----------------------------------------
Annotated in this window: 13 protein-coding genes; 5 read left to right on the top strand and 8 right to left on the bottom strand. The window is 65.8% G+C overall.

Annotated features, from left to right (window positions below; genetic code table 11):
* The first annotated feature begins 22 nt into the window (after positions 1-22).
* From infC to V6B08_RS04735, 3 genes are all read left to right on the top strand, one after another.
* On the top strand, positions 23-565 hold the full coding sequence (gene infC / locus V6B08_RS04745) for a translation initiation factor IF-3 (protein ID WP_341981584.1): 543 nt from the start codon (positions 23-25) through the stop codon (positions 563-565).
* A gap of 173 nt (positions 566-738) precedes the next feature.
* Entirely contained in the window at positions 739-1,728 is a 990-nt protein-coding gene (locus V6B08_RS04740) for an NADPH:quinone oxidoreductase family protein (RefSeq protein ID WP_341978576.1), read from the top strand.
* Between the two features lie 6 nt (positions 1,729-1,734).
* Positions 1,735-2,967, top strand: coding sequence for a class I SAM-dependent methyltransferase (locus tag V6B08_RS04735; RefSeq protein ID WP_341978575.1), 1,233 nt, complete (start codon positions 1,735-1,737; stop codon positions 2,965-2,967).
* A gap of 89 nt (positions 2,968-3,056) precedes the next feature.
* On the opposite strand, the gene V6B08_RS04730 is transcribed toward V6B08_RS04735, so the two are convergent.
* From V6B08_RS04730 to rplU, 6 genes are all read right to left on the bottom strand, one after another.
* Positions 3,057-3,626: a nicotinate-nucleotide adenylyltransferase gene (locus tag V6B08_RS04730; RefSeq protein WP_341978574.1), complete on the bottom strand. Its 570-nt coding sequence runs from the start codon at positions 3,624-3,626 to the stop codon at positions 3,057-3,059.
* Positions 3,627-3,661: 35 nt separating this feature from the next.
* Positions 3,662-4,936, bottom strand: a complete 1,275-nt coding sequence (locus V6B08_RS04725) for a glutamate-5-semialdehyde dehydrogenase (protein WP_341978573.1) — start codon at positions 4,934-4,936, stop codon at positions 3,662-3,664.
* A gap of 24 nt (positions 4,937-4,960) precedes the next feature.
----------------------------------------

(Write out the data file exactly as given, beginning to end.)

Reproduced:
Annotated in this window: 13 protein-coding genes; 5 read left to right on the top strand and 8 right to left on the bottom strand. The window is 65.8% G+C overall.

Annotated features, from left to right (window positions below; genetic code table 11):
* The first annotated feature begins 22 nt into the window (after positions 1-22).
* From infC to V6B08_RS04735, 3 genes are all read left to right on the top strand, one after another.
* On the top strand, positions 23-565 hold the full coding sequence (gene infC / locus V6B08_RS04745) for a translation initiation factor IF-3 (protein ID WP_341981584.1): 543 nt from the start codon (positions 23-25) through the stop codon (positions 563-565).
* A gap of 173 nt (positions 566-738) precedes the next feature.
* Entirely contained in the window at positions 739-1,728 is a 990-nt protein-coding gene (locus V6B08_RS04740) for an NADPH:quinone oxidoreductase family protein (RefSeq protein ID WP_341978576.1), read from the top strand.
* Between the two features lie 6 nt (positions 1,729-1,734).
* Positions 1,735-2,967, top strand: coding sequence for a class I SAM-dependent methyltransferase (locus tag V6B08_RS04735; RefSeq protein ID WP_341978575.1), 1,233 nt, complete (start codon positions 1,735-1,737; stop codon positions 2,965-2,967).
* A gap of 89 nt (positions 2,968-3,056) precedes the next feature.
* On the opposite strand, the gene V6B08_RS04730 is transcribed toward V6B08_RS04735, so the two are convergent.
* From V6B08_RS04730 to rplU, 6 genes are all read right to left on the bottom strand, one after another.
* Positions 3,057-3,626: a nicotinate-nucleotide adenylyltransferase gene (locus tag V6B08_RS04730; RefSeq protein WP_341978574.1), complete on the bottom strand. Its 570-nt coding sequence runs from the start codon at positions 3,624-3,626 to the stop codon at positions 3,057-3,059.
* Positions 3,627-3,661: 35 nt separating this feature from the next.
* Positions 3,662-4,936, bottom strand: a complete 1,275-nt coding sequence (locus V6B08_RS04725) for a glutamate-5-semialdehyde dehydrogenase (protein WP_341978573.1) — start codon at positions 4,934-4,936, stop codon at positions 3,662-3,664.
* A gap of 24 nt (positions 4,937-4,960) precedes the next feature.